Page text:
8

Note: Even after I followed the explanation in another question (as my question was identified as a possible duplicate of it) nothing changed of what I am detailing below.


I know there are myriad questions and how-to's about installing and using NVIDIA graphics card on Ubuntu, but my case is a bit different (probably due to using Ubuntu 19.04).

My laptop has a GeForce GTX 1050 NVIDIA graphics card besides the "default" Intel graphics card. (I am using the laptop's own display and nothing is connected to the HDMI port.)

$ lspci -k | grep -A 2 -i "VGA"
00:02.0 VGA compatible controller: Intel Corporation UHD Graphics 630 (Mobile)
    Subsystem: Tongfang Hongkong Limited UHD Graphics 630 (Mobile)
    Kernel driver in use: i915
--
01:00.0 VGA compatible controller: NVIDIA Corporation GP107M [GeForce GTX 1050 Mobile] (rev a1)
    Subsystem: Tongfang Hongkong Limited GP107M [GeForce GTX 1050 Mobile]
    Kernel driver in use: nvidia

I already have installed the latest recommended NVIDIA driver (probably several weeks ago!):

$ sudo ubuntu-drivers devices
== /sys/devices/pci0000:00/0000:00:01.0/0000:01:00.0 ==
modalias : pci:v000010DEd00001C8Dsv00001D05sd00001042bc03sc00i00
vendor   : NVIDIA Corporation
model    : GP107M [GeForce GTX 1050 Mobile]
driver   : nvidia-driver-390 - distro non-free
driver   : nvidia-driver-418 - distro non-free recommended
driver   : xserver-xorg-video-nouveau - distro free builtin

$ sudo apt-get install nvidia-driver-418
Reading package lists... Done
Building dependency tree       
Reading state information... Done
nvidia-driver-418 is already the newest version (418.56-0ubuntu1).
0 upgraded, 0 newly installed, 0 to remove and 0 not upgraded.

$ prime-select query
nvidia

However, system Settings | Details | About displays that the following graphics processor is active:

Intel® UHD Graphics 630 (Coffeelake 3x8 GT2)

I get the following output from nvidia-smi command:

$ nvidia-smi
Wed May 29 19:17:55 2019       
+-----------------------------------------------------------------------------+
| NVIDIA-SMI 418.56       Driver Version: 418.56       CUDA Version: 10.1     |
|-------------------------------+----------------------+----------------------+
| GPU  Name        Persistence-M| Bus-Id        Disp.A | Volatile Uncorr. ECC |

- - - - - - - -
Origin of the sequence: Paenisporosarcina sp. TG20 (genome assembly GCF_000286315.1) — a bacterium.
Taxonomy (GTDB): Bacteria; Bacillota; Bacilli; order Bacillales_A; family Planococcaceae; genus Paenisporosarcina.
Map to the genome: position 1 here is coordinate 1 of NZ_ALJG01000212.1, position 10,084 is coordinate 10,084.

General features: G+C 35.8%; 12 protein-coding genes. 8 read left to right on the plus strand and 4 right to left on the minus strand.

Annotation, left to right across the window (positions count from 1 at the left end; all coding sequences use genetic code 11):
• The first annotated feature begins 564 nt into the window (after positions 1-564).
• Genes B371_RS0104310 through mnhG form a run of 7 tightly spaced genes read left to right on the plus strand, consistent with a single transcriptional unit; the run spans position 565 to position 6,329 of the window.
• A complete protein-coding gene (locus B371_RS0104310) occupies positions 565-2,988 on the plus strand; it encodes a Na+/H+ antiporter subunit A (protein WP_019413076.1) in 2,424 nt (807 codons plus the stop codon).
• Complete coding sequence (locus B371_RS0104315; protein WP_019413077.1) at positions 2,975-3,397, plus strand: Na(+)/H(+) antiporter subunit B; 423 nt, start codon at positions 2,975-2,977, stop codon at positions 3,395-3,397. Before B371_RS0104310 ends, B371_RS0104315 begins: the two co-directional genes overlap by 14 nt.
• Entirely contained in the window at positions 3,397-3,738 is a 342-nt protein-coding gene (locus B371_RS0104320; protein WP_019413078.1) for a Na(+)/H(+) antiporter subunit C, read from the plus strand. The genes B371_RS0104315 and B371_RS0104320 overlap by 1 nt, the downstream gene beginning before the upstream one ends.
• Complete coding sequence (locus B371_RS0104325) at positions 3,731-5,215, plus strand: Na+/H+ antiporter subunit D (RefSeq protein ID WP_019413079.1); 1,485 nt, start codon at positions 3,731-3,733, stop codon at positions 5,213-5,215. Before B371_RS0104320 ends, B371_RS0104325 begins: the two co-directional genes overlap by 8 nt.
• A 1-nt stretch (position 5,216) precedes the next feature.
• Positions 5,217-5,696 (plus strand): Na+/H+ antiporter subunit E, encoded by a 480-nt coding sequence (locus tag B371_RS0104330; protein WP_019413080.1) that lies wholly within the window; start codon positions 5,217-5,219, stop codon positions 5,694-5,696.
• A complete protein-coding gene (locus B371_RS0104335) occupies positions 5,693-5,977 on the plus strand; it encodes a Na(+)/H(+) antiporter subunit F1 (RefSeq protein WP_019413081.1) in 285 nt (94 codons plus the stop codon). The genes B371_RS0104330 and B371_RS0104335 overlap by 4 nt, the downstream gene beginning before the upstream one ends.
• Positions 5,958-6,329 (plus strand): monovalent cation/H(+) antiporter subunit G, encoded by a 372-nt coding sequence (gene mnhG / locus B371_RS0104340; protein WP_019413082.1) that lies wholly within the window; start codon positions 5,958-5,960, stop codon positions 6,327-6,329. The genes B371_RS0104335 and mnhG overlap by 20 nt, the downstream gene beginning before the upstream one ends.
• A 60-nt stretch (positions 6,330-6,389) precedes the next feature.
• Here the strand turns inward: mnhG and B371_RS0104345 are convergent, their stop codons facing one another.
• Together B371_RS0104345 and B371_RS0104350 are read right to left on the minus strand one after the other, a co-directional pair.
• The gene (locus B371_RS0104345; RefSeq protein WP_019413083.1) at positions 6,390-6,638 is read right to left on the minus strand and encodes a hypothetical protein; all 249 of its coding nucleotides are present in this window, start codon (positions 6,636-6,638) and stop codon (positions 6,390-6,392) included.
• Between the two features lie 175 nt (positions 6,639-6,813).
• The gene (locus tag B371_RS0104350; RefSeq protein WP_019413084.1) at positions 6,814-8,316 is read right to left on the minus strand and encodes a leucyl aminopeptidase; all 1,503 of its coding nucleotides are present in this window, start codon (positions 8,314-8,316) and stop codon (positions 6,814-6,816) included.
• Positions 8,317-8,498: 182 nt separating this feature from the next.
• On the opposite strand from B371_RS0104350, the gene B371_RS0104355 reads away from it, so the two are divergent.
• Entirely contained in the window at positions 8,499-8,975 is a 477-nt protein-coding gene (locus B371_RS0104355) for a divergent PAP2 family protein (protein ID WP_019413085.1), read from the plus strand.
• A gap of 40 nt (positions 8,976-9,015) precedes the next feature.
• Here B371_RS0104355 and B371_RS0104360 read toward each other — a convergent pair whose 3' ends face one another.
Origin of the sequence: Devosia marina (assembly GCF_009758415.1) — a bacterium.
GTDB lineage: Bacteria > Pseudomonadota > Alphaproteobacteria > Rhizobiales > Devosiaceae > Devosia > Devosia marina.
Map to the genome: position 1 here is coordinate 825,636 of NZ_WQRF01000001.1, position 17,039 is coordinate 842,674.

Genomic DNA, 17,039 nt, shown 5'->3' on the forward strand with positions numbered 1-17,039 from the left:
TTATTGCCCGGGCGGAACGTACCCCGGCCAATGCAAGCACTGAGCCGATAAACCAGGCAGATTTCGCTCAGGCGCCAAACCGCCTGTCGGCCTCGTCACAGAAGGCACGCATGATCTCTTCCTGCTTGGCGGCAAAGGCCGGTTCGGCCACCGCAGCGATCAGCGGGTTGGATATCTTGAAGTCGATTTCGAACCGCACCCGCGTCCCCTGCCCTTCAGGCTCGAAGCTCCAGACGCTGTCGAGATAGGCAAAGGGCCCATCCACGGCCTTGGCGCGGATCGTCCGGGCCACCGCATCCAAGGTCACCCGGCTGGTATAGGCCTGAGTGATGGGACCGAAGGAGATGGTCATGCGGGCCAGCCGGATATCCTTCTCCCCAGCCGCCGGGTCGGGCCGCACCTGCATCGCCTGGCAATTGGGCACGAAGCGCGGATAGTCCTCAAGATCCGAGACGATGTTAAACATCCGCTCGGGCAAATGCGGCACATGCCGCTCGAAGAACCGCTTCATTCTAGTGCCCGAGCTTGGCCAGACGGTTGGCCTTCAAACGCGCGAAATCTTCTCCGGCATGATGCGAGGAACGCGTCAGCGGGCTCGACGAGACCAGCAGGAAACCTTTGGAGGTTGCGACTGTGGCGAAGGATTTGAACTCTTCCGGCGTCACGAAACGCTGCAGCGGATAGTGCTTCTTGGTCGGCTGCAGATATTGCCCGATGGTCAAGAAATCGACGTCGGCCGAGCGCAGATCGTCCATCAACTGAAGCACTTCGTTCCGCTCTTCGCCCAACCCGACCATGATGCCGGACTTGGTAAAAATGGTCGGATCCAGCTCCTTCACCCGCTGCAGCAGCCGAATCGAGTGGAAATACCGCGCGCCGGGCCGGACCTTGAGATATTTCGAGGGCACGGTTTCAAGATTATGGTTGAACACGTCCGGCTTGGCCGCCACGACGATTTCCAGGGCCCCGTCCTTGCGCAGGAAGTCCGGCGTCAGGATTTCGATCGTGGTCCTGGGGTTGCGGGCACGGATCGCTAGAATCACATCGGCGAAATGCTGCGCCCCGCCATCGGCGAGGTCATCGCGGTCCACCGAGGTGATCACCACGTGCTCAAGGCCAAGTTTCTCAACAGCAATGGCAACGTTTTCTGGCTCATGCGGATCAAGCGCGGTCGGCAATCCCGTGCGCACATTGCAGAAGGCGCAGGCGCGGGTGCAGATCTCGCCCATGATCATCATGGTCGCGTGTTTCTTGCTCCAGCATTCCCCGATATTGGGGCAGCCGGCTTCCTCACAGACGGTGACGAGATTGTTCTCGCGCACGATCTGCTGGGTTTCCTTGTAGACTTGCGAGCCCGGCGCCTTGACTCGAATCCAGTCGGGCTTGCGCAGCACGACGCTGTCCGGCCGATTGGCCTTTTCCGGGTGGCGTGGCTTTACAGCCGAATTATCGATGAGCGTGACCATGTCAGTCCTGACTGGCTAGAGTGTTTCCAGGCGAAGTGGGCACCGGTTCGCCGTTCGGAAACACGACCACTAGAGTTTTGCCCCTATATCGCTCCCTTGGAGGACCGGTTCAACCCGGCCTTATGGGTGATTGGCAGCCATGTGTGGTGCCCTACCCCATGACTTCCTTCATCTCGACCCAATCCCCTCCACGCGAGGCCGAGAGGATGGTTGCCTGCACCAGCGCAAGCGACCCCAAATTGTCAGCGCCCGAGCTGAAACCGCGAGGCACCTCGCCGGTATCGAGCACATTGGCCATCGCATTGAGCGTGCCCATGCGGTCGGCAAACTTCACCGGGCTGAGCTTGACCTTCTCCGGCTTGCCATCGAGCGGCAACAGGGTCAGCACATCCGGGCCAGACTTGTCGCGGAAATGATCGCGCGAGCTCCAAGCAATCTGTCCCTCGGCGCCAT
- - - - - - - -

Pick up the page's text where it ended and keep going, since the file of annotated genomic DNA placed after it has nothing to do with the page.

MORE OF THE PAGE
| Fan  Temp  Perf  Pwr:Usage/Cap|         Memory-Usage | GPU-Util  Compute M. |
|===============================+======================+======================|
|   0  GeForce GTX 1050    Off  | 00000000:01:00.0 Off |                  N/A |
| N/A   33C    P8    N/A /  N/A |      2MiB /  4040MiB |      0%      Default |
+-------------------------------+----------------------+----------------------+

+-----------------------------------------------------------------------------+
| Processes:                                                       GPU Memory |
|  GPU       PID   Type   Process name                             Usage      |
|=============================================================================|
|  No running processes found                                                 |
+-----------------------------------------------------------------------------+

The GPU seems idle.

And the nvidia-settings command just displays a simple window like this:

enter image description here

Considering all these, I believe that currently the Intel graphics card, and not the NVIDIA graphics card is active in my system.

Purging and reinstalling the NVIDIA driver does not help.

Certainly I am missing something. But what?

12
  • Disable Secure Boot.
    – user880592
    May 29, 2019 at 16:52
  • It was disabled 2 months ago when I installed VirtualBox.
    – FedKad
    May 29, 2019 at 17:04
  • 1
    I ran a FHD video. But no change in memory usage. The last lines of the nvidia-smi output always show No running processes found
    – FedKad
    May 29, 2019 at 18:09